In alignment with the Forum's mission to support the development of comprehensive data systems, improve data coordination, and lead discussions on key data issues, this publication has the following four objectives:
High-quality attendance data serve as the foundation for understanding where students are during the school day. These data provide the information needed for schools to formulate practices, programs, and policies to improve attendance rates. Comparable data also allow comparisons between schools, districts, and states—which is necessary for educators to identify relationships between student attendance and student achievement, promotion from grade to grade, and high school graduation. Districts and schools depend on accurate attendance data for a number of other reasons as well. For example, staff need to know which students are under the schools' supervision each day as a part of the district's general building, staff, instructional, and fiscal management responsibilities. This information is also necessary on testing days for determining whether schools and districts are meeting adequate yearly progress (AYP) targets under the No Child Left Behind Act of 2001 (NCLB). Moreover, these data become critical in the case of national, local, or family crises.
This attendance code taxonomy is an exhaustive, mutually
exclusive set of codes that document a student's
attendance status at any given time.
The taxonomy presented in chapter 2 contributes a basis for standardizing student attendance data, which are currently documented and coded in a number of different ways across the nation. Because of these differences, there is a common need for the means to translate state or local definitions into a universal accounting of attendance data. The need for this coordination is compounded by the growing variety of educational settings in which students spend their time, including virtual schools, institutions of higher learning, and work-study settings. In the absence of such a national standard, attendance data cannot be compared across schools, districts, or states, making the comparison of different attendance interventions and programs difficult, if not impossible.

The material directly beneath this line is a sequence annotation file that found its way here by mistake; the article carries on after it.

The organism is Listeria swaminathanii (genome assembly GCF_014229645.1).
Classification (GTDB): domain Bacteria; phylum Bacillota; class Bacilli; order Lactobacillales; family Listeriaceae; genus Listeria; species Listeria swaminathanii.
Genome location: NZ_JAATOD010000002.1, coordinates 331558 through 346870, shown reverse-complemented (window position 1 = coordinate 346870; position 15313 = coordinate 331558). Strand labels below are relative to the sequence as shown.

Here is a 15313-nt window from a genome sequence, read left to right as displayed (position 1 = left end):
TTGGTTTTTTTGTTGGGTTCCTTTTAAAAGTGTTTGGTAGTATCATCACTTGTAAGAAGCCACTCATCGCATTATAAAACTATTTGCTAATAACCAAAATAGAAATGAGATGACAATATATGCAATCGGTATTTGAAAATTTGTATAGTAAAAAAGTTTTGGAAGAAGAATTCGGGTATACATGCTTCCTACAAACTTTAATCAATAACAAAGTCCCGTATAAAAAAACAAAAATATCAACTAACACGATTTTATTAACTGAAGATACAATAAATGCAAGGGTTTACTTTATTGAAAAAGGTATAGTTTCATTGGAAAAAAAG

The taxonomy also allows users to compare absenteeism, average daily attendance (ADA), and other high-interest statistics because it facilitates the exchange of transcripts across districts that may have different attendance policies. Finally, the taxonomy increases the trustworthiness of data reported to community and policy groups because of its foundation of standard terms, categories, and definitions.
Improving the quality of attendance data involves many functions within districts and schools. These include local technology capabilities and procedures, as well as services targeted at student populations that may otherwise be difficult to track. Procedural concerns highlighted in chapter 3 include administrative guidance such as clarifying how attendance data are coded in the school and district. Other concerns are related to organizational challenges like establishing a culture of data quality for all staff. Management issues are also of concern including dealing with students who are regularly scheduled to be off site or participating in virtual education. Technological challenges include automating data systems, upgrading technology resources, training staff to use technology to manage data, and integrating data and systems that are otherwise not interoperable because of hardware or software limitations.
The taxonomy presents a detailed way to collect attendance data but, for the information to be useful, schools and districts need to be able to act on the data. Many schools and districts use detailed data on attendance to guide policies or practices that improve student attendance. The examples presented in chapter 4 may inspire other education organizations to examine their local attendance policies, analyze student data, and identify new strategies for improving student attendance rates.